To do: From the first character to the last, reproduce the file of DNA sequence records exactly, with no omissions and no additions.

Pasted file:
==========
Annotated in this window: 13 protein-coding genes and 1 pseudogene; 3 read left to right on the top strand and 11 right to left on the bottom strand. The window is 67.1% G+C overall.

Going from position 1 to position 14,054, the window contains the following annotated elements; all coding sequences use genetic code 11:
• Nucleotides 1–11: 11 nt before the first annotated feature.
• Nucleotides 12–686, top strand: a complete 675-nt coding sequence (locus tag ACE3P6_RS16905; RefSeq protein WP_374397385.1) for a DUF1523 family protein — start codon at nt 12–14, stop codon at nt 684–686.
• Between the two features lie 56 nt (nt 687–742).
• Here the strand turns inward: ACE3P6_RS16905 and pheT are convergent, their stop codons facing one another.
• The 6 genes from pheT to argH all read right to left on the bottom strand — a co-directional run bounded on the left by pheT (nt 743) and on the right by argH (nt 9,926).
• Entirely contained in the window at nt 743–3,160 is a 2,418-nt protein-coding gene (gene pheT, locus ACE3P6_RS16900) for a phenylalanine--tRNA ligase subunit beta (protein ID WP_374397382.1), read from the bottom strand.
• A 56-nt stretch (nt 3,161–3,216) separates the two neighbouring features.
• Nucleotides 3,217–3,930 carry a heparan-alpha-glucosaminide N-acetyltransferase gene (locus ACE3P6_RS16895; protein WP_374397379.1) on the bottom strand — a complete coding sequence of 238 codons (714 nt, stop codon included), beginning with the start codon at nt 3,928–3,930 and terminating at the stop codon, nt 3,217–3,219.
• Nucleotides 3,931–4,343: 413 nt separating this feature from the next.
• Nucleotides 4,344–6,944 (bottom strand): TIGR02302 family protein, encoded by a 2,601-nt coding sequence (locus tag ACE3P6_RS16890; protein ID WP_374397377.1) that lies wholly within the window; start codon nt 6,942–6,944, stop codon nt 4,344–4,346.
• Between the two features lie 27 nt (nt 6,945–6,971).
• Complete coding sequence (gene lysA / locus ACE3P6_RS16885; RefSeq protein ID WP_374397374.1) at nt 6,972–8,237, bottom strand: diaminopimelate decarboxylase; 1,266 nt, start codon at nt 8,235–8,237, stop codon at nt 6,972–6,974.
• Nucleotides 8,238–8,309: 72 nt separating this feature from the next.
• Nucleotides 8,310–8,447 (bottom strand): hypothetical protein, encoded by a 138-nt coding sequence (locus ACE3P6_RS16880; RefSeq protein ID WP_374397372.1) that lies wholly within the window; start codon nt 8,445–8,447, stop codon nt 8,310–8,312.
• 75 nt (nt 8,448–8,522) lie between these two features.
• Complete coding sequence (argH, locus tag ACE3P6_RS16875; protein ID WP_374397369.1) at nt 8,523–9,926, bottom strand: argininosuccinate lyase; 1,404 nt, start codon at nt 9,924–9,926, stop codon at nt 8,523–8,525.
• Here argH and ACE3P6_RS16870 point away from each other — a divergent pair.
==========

Annotated in this window: 13 protein-coding genes and 1 pseudogene; 3 read left to right on the top strand and 11 right to left on the bottom strand. The window is 67.1% G+C overall.

Going from position 1 to position 14,054, the window contains the following annotated elements; all coding sequences use genetic code 11:
• Nucleotides 1–11: 11 nt before the first annotated feature.
• Nucleotides 12–686, top strand: a complete 675-nt coding sequence (locus tag ACE3P6_RS16905; RefSeq protein WP_374397385.1) for a DUF1523 family protein — start codon at nt 12–14, stop codon at nt 684–686.
• Between the two features lie 56 nt (nt 687–742).
• Here the strand turns inward: ACE3P6_RS16905 and pheT are convergent, their stop codons facing one another.
• The 6 genes from pheT to argH all read right to left on the bottom strand — a co-directional run bounded on the left by pheT (nt 743) and on the right by argH (nt 9,926).
• Entirely contained in the window at nt 743–3,160 is a 2,418-nt protein-coding gene (gene pheT, locus ACE3P6_RS16900) for a phenylalanine--tRNA ligase subunit beta (protein ID WP_374397382.1), read from the bottom strand.
• A 56-nt stretch (nt 3,161–3,216) separates the two neighbouring features.
• Nucleotides 3,217–3,930 carry a heparan-alpha-glucosaminide N-acetyltransferase gene (locus ACE3P6_RS16895; protein WP_374397379.1) on the bottom strand — a complete coding sequence of 238 codons (714 nt, stop codon included), beginning with the start codon at nt 3,928–3,930 and terminating at the stop codon, nt 3,217–3,219.
• Nucleotides 3,931–4,343: 413 nt separating this feature from the next.
• Nucleotides 4,344–6,944 (bottom strand): TIGR02302 family protein, encoded by a 2,601-nt coding sequence (locus tag ACE3P6_RS16890; protein ID WP_374397377.1) that lies wholly within the window; start codon nt 6,942–6,944, stop codon nt 4,344–4,346.
• Between the two features lie 27 nt (nt 6,945–6,971).
• Complete coding sequence (gene lysA / locus ACE3P6_RS16885; RefSeq protein ID WP_374397374.1) at nt 6,972–8,237, bottom strand: diaminopimelate decarboxylase; 1,266 nt, start codon at nt 8,235–8,237, stop codon at nt 6,972–6,974.
• Nucleotides 8,238–8,309: 72 nt separating this feature from the next.
• Nucleotides 8,310–8,447 (bottom strand): hypothetical protein, encoded by a 138-nt coding sequence (locus ACE3P6_RS16880; RefSeq protein ID WP_374397372.1) that lies wholly within the window; start codon nt 8,445–8,447, stop codon nt 8,310–8,312.
• 75 nt (nt 8,448–8,522) lie between these two features.
• Complete coding sequence (argH, locus tag ACE3P6_RS16875; protein ID WP_374397369.1) at nt 8,523–9,926, bottom strand: argininosuccinate lyase; 1,404 nt, start codon at nt 9,924–9,926, stop codon at nt 8,523–8,525.
• Here argH and ACE3P6_RS16870 point away from each other — a divergent pair.